Blossom is no longer a public school student.
This morning at 6:18am I received a call from the bus people saying that the bus, which was supposed to have begun service for us TOMORROW, was running ONE HOUR LATE this morning.
My Firefighter took Blossom to school this morning in plenty of time, but no one was there to meet her at the drop-off point and take her to class.
We went to the counselor's office and printed out Blossom's current schedule. The counselor confirmed that Blossom should be in those classes. I went to the first period class. She was not there. She was in another building with another special ed teacher just as she's been since starting school.
At least today she was playing an educational board game with two other students and not Curious George cartoons.
Then, she was put on the computer. I could see it was the math program that I pay for. Here it is, the third week of school, and they still don't have any curriculum materials for her.
I knew that the bell for 2nd period was about to ring, so My Fire Fighter and i walked to the next class and waited in the hallway. We greeted the teacher on her way in and watched all the students file in. After five minutes, I went in to inquire as the to whereabouts of my daughter. "Yes, she's supposed to be in this class," the teacher said.
I could clearly see it on her schedule.
I went back to the first period classroom and met the teacher, coming to find me, in the hallway. I didn't say a word, thinking that surely when she saw me, it'd trigger her memory and she'd send my child to English class. Nope. Didn't happen. We sat down, discussed how things were going, she said the same empty stuff about needing to evaluate Blossom before giving her math, etc... She went on and on about how she's still in the Recreation and Leisure Class, something NOT on her schedule, and that they are still playing bowling in the hallway (instead of going to math class). I let her run on and run then asked why Blossom wasn't in her English class. Oops! Everyone forgot. The teacher and all the aides forgot. Off runs the teacher to tell them to get my child to English class.
This confirmed what had been brewing in me since late last night.
The reason I turned to public school is because I felt like I couldn't teach my child any more. She didn't seem to be learning. She was being disruptive. I thought, surely a special education teacher, who is trained to teach kids like this, could do better than I can. I FELT LIKE I COUDLN'T DO IT, that I was failing.
Well, the public school can't do it either! And they are failing. I sure did it better! The fault isn't with my ability to teach. It's with Blossom's inability to UNDERSTAND! Therefore, she has trouble learning and sometimes just CAN'T learn the material.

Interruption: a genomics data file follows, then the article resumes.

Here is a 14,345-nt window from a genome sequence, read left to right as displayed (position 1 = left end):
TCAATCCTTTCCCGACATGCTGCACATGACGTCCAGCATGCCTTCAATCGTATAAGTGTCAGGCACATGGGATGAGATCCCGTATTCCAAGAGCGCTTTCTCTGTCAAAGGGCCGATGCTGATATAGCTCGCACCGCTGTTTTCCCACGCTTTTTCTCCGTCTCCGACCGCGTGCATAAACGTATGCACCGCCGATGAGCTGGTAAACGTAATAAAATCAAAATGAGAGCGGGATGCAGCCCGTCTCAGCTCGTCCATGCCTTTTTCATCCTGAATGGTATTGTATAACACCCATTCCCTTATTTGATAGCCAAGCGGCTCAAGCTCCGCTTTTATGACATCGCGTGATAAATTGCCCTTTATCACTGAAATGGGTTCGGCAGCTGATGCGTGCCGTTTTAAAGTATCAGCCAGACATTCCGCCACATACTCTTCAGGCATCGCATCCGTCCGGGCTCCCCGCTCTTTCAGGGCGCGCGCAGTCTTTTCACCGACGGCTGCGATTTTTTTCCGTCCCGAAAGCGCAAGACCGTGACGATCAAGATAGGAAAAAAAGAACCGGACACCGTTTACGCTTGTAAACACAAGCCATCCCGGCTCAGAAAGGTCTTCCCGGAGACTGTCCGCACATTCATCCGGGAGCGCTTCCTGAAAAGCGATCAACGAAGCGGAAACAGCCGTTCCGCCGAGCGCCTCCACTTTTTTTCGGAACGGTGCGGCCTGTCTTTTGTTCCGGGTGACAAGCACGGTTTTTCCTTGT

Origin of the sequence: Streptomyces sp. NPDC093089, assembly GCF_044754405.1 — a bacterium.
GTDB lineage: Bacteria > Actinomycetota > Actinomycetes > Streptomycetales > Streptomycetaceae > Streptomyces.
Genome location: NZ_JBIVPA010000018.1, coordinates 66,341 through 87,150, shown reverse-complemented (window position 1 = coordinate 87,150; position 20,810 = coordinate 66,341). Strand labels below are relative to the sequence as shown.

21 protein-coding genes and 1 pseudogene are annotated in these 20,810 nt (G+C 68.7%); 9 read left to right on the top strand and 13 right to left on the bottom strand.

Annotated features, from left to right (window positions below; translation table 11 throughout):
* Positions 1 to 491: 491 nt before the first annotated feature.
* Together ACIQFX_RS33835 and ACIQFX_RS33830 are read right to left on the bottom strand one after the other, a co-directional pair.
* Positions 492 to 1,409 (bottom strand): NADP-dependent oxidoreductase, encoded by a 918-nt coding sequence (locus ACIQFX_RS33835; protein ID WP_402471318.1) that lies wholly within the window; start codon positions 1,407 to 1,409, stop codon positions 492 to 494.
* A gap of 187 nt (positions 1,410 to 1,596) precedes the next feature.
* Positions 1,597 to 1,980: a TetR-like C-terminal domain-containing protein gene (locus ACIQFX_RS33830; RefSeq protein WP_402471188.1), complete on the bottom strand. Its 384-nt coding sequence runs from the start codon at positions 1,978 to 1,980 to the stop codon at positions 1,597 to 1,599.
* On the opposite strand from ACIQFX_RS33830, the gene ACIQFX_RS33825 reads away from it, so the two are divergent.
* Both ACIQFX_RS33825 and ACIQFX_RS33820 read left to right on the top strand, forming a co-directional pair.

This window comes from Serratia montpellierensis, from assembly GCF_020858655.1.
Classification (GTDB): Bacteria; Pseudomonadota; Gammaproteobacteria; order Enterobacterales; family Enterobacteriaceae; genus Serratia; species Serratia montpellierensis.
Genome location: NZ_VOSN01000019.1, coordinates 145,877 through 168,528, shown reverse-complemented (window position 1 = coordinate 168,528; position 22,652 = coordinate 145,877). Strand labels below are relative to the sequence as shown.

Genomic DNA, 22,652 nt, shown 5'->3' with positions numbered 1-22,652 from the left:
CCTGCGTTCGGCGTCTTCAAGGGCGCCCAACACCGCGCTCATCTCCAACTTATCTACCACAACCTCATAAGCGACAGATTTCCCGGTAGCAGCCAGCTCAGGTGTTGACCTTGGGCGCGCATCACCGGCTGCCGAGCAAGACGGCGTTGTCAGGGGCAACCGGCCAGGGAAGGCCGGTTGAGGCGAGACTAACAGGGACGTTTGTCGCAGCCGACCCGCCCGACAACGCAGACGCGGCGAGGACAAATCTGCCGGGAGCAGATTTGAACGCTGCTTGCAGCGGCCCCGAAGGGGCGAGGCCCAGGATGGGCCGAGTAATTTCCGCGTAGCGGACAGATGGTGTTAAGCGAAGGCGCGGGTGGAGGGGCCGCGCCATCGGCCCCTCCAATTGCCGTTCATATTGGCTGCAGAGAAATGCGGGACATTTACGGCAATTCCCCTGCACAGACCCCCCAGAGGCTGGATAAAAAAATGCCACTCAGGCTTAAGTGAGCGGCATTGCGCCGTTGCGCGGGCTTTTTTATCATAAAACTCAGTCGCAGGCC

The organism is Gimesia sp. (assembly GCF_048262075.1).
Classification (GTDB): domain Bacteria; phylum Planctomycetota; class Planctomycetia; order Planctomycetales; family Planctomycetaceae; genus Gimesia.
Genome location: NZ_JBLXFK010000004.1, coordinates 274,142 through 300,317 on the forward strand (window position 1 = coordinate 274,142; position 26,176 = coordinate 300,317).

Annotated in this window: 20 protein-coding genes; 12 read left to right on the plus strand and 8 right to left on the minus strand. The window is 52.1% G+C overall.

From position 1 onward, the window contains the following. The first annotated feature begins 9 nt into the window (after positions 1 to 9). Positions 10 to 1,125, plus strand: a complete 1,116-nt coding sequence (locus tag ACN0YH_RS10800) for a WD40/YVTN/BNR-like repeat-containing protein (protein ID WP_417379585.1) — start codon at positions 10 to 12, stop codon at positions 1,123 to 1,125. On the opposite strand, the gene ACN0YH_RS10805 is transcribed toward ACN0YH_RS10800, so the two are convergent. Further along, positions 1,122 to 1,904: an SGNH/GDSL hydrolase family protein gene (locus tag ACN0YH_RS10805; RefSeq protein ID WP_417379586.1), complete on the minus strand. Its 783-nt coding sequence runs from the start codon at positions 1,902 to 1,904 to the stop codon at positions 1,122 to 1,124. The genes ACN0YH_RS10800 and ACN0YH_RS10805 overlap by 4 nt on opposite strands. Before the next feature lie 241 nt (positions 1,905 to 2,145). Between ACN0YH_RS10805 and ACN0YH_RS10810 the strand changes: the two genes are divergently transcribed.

So, what's better?
A public school with a program designed with good intentions, but in reality has a gross lack of resources to carry them out? So many kids at so many levels of ability and disability that they experience even more interruptions throughout their day than a daycare mom? Then add all the bad influences like bullying? Time wasted watching ridiculous TV instead of something educational and/or uplifting? Time wasted coloring pictures of girls in skimpy clothing? Playing games all day? Sitting in classes without a chance of comprehending?
Or a single mom, loving, smart, though imperfect, teaching her children in a safe environment, at the child's level, where God's laws are taught which means there is an established code of conduct and morality, where family is paramount, despite many interruptions but with real life experiences and opportunities to learn.
I now know what's best and what will work with a little tweaking. Our focus has shifted, that's for sure. It's all about life skills now and which academic skills are needed for daily living. That will be our focus. With a few more things in place, I can run my daycare smoothly and teach my girls, just like I did before we moved. The next couple of weeks will be about getting all those things in place and making the necessary adjustments to make homeschool work and be enjoyable for all.
One of the changes is that our delightful sister missionaries are eager to serve by listening to the girls read aloud each week and they'll teach the girls Bible stories.
Things are definitely getting on the right track now. Many people have been praying for us and I've felt their support. People at church who were once judgmental, have softened as they have finally been around the girls enough to see how their special needs affect their lives, and especially seen how the public school wasn't able to meet Blossom's needs.
Out in the school parking lot after all was said and done, Blossom hugged me like she's never hugged me before - tight, close, sincere. I could feel that she loves me. I could feel that she knew I love her.
My Firefighter took us all out to breakfast at IHOP afterward, all four girls and a little daycare baby. We made quite a parade!
We're resting this week, keeping things basic, catching up. Next week, we'll ease into our new school year.
Oh, in case you're wondering, the one hour late school bus had still not arrived at school when we left at 10am. School started at 8am.
And, how did Blossom take the news? Much to my surprise she looked quite upset. I wondered for a brief second if I'd made a mistake, then I asked her why she was so upset. Her answer, "If I don't go to outside school any more, can I still keep my backpack?" Yes, this girl LOVES her purple backpack! Once she knew she could keep it, she was just fine.
On our way out, the sweet old (79 yrs. old) lady who runs the front office whispered to me, "She'll be so much better off homechooled. Bless you."